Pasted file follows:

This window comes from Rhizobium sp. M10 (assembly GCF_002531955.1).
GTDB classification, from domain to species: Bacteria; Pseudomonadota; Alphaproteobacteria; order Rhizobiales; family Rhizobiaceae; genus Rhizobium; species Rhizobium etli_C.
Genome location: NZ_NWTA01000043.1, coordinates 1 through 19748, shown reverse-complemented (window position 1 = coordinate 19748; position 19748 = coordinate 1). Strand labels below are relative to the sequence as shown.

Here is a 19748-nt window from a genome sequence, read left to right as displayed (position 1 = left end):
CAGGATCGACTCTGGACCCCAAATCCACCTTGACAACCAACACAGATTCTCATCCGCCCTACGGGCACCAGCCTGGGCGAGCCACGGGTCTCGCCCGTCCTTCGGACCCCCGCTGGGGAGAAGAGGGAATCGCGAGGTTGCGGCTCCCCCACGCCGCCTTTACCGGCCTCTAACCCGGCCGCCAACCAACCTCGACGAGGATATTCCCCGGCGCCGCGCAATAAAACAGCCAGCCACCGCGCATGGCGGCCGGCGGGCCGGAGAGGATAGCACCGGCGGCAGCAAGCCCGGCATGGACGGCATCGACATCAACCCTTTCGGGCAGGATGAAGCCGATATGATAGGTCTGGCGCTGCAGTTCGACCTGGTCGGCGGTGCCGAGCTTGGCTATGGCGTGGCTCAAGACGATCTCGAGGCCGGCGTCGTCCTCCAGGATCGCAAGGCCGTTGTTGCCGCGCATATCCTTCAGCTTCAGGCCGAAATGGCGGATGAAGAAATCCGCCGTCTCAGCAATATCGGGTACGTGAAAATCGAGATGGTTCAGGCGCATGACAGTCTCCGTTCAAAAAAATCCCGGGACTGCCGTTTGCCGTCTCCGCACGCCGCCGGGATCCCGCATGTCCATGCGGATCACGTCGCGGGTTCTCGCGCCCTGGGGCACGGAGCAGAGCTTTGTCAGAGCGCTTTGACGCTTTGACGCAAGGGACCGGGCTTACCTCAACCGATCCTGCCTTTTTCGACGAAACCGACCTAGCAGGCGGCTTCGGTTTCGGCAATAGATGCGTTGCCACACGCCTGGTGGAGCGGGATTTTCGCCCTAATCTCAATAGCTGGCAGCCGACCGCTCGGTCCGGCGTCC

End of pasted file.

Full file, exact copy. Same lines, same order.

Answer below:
This window comes from Rhizobium sp. M10 (assembly GCF_002531955.1).
GTDB classification, from domain to species: Bacteria; Pseudomonadota; Alphaproteobacteria; order Rhizobiales; family Rhizobiaceae; genus Rhizobium; species Rhizobium etli_C.
Genome location: NZ_NWTA01000043.1, coordinates 1 through 19748, shown reverse-complemented (window position 1 = coordinate 19748; position 19748 = coordinate 1). Strand labels below are relative to the sequence as shown.

Here is a 19748-nt window from a genome sequence, read left to right as displayed (position 1 = left end):
CAGGATCGACTCTGGACCCCAAATCCACCTTGACAACCAACACAGATTCTCATCCGCCCTACGGGCACCAGCCTGGGCGAGCCACGGGTCTCGCCCGTCCTTCGGACCCCCGCTGGGGAGAAGAGGGAATCGCGAGGTTGCGGCTCCCCCACGCCGCCTTTACCGGCCTCTAACCCGGCCGCCAACCAACCTCGACGAGGATATTCCCCGGCGCCGCGCAATAAAACAGCCAGCCACCGCGCATGGCGGCCGGCGGGCCGGAGAGGATAGCACCGGCGGCAGCAAGCCCGGCATGGACGGCATCGACATCAACCCTTTCGGGCAGGATGAAGCCGATATGATAGGTCTGGCGCTGCAGTTCGACCTGGTCGGCGGTGCCGAGCTTGGCTATGGCGTGGCTCAAGACGATCTCGAGGCCGGCGTCGTCCTCCAGGATCGCAAGGCCGTTGTTGCCGCGCATATCCTTCAGCTTCAGGCCGAAATGGCGGATGAAGAAATCCGCCGTCTCAGCAATATCGGGTACGTGAAAATCGAGATGGTTCAGGCGCATGACAGTCTCCGTTCAAAAAAATCCCGGGACTGCCGTTTGCCGTCTCCGCACGCCGCCGGGATCCCGCATGTCCATGCGGATCACGTCGCGGGTTCTCGCGCCCTGGGGCACGGAGCAGAGCTTTGTCAGAGCGCTTTGACGCTTTGACGCAAGGGACCGGGCTTACCTCAACCGATCCTGCCTTTTTCGACGAAACCGACCTAGCAGGCGGCTTCGGTTTCGGCAATAGATGCGTTGCCACACGCCTGGTGGAGCGGGATTTTCGCCCTAATCTCAATAGCTGGCAGCCGACCGCTCGGTCCGGCGTCC